Glave, Newman, Anderson and their associates were socially conscious and strong designers, but the three original principals admit that a strong business sense wasn't always their strength. Too many hours put in, too many changes late in the game.
"There was a casualness about the firm," says DePasquale. "I learned what not to do. What I learned about running a practice is that there has to be business discipline."
Glave agrees: "We were two studios, then three studios, passing responsibilities around. But a collegial system doesn't work, there was no management. We may have done our clients a service, we did ourselves a disservice."
"It's a balancing act," he says. "The passion of architecture gets in the way."
Glave says that today the firm is strengthened by a keen appreciation and understanding of what each of the 26 players can do: "It's a wonderful staff, they all know what their strengths are and we play off those strengths. It's a wonderful place to work. It's a family." On a recent, sunny morning,
Jim Glave and Randy Holmes are seated at a square table in heavy oak chairs, the kind seen in old movie courtrooms like "To Kill A Mockingbird." Through good-sized windows, one can see the checkerboard grid of downtown. Glave and Holmes take a mental inventory of potential architectural and adaptive reuse opportunities.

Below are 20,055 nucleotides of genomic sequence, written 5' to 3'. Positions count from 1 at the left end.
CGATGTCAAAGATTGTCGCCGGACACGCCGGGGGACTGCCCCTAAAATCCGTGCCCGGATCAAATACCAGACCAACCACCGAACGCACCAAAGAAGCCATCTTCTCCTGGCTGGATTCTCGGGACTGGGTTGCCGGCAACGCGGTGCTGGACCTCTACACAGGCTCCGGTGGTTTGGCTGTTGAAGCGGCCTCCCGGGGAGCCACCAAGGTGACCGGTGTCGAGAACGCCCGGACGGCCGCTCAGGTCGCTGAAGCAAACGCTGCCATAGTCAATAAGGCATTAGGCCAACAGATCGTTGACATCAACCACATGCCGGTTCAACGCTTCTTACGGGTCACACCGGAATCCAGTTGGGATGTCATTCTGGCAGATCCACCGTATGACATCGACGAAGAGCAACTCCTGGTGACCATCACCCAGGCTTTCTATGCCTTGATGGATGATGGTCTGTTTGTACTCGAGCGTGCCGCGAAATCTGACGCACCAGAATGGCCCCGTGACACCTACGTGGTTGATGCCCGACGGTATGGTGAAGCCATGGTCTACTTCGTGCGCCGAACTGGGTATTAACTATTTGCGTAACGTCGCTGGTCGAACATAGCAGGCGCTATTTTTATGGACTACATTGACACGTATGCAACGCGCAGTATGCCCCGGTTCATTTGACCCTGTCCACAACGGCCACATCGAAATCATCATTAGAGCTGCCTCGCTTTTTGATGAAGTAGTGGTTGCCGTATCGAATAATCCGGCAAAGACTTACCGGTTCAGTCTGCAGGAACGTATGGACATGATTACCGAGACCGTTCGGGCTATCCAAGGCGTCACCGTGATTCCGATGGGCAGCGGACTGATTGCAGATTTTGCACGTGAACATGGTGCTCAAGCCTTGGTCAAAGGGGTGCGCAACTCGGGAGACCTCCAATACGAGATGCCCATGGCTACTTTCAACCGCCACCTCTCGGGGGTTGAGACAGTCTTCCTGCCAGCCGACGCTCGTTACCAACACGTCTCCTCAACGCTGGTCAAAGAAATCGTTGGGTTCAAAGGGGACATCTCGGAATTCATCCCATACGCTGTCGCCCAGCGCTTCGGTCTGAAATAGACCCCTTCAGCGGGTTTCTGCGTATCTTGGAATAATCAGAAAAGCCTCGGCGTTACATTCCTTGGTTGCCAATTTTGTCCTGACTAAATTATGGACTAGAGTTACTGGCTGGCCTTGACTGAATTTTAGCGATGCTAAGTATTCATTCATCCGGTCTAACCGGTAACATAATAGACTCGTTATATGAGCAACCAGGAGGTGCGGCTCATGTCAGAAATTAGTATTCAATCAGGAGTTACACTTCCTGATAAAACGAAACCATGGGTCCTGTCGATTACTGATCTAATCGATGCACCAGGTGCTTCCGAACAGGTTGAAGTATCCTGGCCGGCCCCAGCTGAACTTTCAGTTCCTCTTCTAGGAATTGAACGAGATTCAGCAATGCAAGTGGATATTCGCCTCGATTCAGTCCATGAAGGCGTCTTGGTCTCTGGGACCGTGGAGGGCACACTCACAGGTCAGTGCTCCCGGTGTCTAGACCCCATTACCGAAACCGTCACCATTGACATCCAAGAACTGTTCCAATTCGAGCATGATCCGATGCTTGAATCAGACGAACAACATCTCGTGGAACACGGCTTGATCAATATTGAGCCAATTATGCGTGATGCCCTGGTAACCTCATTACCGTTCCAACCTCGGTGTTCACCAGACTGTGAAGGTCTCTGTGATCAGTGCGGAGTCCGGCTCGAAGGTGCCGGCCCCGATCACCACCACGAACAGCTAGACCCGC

"There's much work to be done in Jackson Ward," Glave says, referring to areas north of downtown. "The housing stock is a helluva lot better than what we've got in the Fan. The biotech area is going to take care of itself," he says.
"Franklin Street is saved," says Glave, adding that infill buildings, including individual houses, could be built in vacant places spreading southward from the Jefferson Hotel. "You can build a townhouse much cheaper than restoring one in the Fan."
Then, shifting their conversation to suburban development, Holmes, a native of South Hill in Southside Virginia, is adamant: "We must stop suburban sprawl, period. Instead, we need to densify. If not, we'll continue to vacate space as we move toward Powhatan. The closer suburbs will rot like an apple core.
"Richmond already has what people are looking for beautiful neighborhoods, parks, the riverfront, a tightly built downtown. That's our unique opportunity." Holmes also lauds Richmond's museums and performing arts groups for their leadership in creating interesting architecture.
As Holmes speaks, it's clear he's raring to move forward and thinks that Richmond has plenty of architectural talent. "Every town needs to build great buildings," he says. "Things that speak to people. But I don't think we have to go to a Frank Gehry and get something like he did in Bilbao. They did that well, but we've got to design things that are connected to the environment, places that are catalysts for beauty in the urban environment.
"You can't forget the design of buildings," says Holmes. "We are writing history in bricks and mortar." Jump to Part 1, 2,